Notwithstanding any other provision of law, applications for visas to enter, study, or work in the United States, which are submitted by otherwise qualified applicants who resided in Hong Kong in 2014 and later, may not be denied primarily on the basis of the applicant’s subjection to politically-motivated arrest, detention, or other adverse government action.
22 U.S. Code § 5726 - Treatment of Hong Kong applicants for visas to study or work in the United States
(a) Visa eligibility for certain Hong Kong students
(b) ImplementationThe Secretary of State shall take such steps as may be necessary to ensure that consular officers are aware of the policy described in subsection (a) and receive appropriate training and support to ensure that the policy is carried out so that affected individuals do not face discrimination or unnecessary delay in the processing of their visa applications, including—
providing specialized training for all consular officers posted to the United States Embassy in Beijing or to any United States consulate in the People’s Republic of China, the Hong Kong Special Administrative Region, or the Macau Special Administrative Region;
instructing the United States Consulate in Hong Kong to maintain an active list of individuals who are known to have been formally charged, detained, or convicted by the Government of Hong Kong Special Administrative Region or by the Government of the People’s Republic of China, or intermediaries of such governments, based on politically-motivated considerations related to their exercise of rights enumerated in the Universal Declaration of Human Rights, done at Paris December 10, 1948, or the International Covenant on Civil and Political Rights, done at New York December 19, 1966, to facilitate the cross-checking of visa applications for Hong Kong residents; and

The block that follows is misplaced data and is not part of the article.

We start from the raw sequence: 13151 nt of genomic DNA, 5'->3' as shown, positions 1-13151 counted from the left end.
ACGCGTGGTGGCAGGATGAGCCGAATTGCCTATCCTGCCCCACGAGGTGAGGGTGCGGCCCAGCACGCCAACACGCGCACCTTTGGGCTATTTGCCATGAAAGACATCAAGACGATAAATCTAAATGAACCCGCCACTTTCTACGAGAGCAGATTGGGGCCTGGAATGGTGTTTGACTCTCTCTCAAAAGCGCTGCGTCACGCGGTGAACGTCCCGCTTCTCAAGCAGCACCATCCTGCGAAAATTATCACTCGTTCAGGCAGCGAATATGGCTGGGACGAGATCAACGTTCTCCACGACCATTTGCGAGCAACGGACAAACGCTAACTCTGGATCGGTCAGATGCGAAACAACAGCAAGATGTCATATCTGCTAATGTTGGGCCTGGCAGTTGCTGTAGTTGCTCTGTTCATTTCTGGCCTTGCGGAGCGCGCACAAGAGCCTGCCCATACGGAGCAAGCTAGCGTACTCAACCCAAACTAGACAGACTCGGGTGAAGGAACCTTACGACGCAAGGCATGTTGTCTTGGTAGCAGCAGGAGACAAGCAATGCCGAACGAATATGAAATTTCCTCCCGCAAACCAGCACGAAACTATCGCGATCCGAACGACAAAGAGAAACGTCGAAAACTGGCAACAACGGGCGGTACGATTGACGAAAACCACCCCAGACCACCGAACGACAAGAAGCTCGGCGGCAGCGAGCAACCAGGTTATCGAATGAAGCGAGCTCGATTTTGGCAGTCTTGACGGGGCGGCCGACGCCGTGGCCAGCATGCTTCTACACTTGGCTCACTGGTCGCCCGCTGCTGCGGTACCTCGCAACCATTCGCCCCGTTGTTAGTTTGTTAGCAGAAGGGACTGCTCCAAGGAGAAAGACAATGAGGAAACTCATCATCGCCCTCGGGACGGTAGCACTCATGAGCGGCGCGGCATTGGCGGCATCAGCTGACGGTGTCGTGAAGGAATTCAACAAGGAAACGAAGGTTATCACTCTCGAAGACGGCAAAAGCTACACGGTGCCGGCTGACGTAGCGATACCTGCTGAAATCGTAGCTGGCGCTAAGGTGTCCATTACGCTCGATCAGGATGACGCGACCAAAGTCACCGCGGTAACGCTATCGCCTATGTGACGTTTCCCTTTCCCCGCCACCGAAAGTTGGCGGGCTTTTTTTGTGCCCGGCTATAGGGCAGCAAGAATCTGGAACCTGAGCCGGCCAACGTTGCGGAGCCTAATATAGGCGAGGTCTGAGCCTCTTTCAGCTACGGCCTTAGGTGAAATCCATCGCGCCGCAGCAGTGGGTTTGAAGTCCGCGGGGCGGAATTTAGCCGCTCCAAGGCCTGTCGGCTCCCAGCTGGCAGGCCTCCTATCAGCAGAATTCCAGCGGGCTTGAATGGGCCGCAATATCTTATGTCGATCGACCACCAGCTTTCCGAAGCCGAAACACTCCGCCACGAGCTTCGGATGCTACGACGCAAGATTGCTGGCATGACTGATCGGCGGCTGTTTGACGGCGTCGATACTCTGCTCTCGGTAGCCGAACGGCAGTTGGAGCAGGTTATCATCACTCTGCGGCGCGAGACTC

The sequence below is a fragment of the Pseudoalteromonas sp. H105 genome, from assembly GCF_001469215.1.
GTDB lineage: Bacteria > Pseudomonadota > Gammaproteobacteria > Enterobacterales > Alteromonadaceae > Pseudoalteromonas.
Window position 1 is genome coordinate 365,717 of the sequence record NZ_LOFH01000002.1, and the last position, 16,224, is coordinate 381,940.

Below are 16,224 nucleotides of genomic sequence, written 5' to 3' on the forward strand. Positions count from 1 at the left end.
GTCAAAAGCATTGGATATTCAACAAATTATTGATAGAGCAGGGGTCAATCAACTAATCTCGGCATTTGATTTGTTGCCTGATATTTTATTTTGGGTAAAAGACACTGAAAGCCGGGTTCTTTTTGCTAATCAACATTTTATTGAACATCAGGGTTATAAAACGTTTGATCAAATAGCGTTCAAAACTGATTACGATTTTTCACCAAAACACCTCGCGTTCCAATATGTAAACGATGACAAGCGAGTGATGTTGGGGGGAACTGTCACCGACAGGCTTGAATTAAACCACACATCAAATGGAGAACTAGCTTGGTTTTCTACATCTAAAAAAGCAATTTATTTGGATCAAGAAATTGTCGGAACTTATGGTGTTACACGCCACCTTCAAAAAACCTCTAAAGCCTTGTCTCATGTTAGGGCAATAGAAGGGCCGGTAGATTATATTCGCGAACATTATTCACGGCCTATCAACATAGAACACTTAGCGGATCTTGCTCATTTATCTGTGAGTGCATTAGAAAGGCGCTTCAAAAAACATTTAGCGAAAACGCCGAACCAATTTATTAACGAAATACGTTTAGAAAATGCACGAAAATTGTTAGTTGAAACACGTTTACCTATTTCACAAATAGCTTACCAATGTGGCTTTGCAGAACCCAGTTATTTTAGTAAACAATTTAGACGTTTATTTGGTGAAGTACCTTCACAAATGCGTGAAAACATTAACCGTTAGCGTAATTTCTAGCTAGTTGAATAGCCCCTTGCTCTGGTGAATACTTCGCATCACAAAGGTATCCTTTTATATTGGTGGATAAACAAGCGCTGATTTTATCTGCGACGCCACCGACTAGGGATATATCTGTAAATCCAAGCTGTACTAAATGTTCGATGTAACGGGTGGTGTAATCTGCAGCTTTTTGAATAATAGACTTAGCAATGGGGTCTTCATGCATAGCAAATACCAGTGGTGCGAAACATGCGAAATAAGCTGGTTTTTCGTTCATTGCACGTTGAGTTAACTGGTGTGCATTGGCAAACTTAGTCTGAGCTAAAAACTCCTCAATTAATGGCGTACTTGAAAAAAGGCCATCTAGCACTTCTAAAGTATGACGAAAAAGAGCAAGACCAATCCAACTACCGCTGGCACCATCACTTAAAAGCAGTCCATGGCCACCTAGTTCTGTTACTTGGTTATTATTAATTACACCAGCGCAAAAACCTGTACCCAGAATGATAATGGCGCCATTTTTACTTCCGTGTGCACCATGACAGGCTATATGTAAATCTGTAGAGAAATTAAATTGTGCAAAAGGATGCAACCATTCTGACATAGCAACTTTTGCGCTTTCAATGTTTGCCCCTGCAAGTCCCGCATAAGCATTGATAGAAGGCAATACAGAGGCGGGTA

(c) Cooperation with like-minded countriesThe Secretary of State shall contact appropriate representatives of other democratic countries, particularly those who receive a large number of applicants for student and employment visas from Hong Kong—
to inform them of the United States policy regarding arrests for participation in nonviolent protests in Hong Kong; and
to encourage them to take similar steps to ensure the rights of nonviolent protesters are protected from discrimination due to the actions of the Government of Hong Kong and of the Government of the People’s Republic of China.